Several bills circulating through the New Mexico state Legislature are looking to ease the restrictions regarding the possession and use of cannabis, with one of the bills focusing on medical cannabis and the other focusing on the substance’s use for recreational purposes.
Medical bill: SB 117
The first bill under consideration – titled SB 117– amends New Mexico’s current laws regarding medical cannabis patients to allow for medical patients to possess up to five ounces of the substance. Cultivators would also be allowed to grow up to 450 cannabis plants.
The bill was sponsored by state Sen. Cisco McSorley (D), who shepherded the state’s medical cannabis law to passage in 2007. According to McSorley, while the 2007 bill was effective, it was in dire need of revision.
That bill had numerous checks and balances… But over the last 10 years that bill has become somewhat outdated and some of those provisions need to be revised. This is the first amendment we’ve done in 10 years to the medical cannabis program. And there’s one thing this bil does. It helps patients.
McSorley’s calls for revision to the state’s cannabis law appear to be grounded: The number of medical cannabis patients in New Mexico has ballooned to almost 33,000, over triple the number that were registered just three years ago.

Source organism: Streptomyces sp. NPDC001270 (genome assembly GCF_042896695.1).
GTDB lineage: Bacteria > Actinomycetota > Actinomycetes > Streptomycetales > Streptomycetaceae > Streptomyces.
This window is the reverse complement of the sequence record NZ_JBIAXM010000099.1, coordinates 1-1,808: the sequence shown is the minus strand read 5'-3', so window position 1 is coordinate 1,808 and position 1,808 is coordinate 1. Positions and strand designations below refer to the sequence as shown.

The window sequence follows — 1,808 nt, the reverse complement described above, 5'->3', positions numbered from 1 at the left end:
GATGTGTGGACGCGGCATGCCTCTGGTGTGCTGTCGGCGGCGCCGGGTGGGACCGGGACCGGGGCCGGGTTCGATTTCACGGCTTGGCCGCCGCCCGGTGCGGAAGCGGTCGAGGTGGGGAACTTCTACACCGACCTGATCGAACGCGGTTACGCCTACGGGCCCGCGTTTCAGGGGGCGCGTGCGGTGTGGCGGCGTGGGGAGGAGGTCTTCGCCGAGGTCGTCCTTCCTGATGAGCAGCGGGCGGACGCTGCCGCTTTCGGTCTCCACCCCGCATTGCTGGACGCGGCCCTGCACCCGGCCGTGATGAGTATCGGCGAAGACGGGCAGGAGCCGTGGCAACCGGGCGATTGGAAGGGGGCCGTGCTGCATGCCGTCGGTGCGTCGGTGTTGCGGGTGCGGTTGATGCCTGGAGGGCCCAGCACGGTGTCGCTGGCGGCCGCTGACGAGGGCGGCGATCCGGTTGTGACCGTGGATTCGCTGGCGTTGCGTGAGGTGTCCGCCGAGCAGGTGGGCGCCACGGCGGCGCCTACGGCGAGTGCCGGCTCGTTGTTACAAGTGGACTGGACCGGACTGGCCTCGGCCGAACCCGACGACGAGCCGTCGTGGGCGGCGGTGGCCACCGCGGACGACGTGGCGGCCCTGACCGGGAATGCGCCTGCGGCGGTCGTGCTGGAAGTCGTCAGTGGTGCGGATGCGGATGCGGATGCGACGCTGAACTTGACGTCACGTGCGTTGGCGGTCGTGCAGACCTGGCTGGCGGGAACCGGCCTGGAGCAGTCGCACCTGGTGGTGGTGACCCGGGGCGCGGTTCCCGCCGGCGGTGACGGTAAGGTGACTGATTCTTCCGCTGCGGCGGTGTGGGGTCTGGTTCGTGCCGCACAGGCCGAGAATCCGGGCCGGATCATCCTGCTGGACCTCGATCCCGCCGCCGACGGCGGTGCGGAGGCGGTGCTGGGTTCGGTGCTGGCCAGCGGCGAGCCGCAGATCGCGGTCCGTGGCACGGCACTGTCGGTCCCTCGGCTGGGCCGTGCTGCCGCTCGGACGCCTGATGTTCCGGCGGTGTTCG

The uptick in registrants has created a logjam in which both cannabis cultivators and state institutions have struggled to keep up with demand.
The measure was met with some opposition from members of the state government because of cannabis’ continued illegality at the federal level.
The bill also met with controversy when an amendment designed to ease access to medical cannabis among New Mexico veterans – regardless of their medical well-being – was stricken from the final language.
The measure now heads to the state House of Representatives for approval.
Recreational bill: SB 258
The second measure passed by the state Senate is SB 258, which would ease restrictions on the possession and use of recreational cannabis.
Current law stipulates that those caught with up to an ounce of the substance face a fine of up to $100 and no more than 15 days in jail.
The new measure – which passed the state Senate on Thursday and now heads to the state House of Representatives – would enable those found in possession of up to a half-ounce of cannabis and/or drug paraphernalia to escape with a fine of no more than $50. Those issued the fine would also be allowed to challenge its issuance.
According to the bill’s sponsor, state Sen. Joseph Cervantes (D), the measure would make strides in eliminating the criminal element behind cannabis and allow the state to devote a greater amount of time and resources to larger issues.
This would take the small possessions out of the criminal justice system and that should free up, again, the resources of prosecutors, somebody like the governor’s background, to really deal with the violent offenders in our community who we’re not keeping up with.
Gov. Susana Martinez (R) has not indicated whether she will support the measure, though a spokesperson said that the governor was skeptical about easing access to cannabis.
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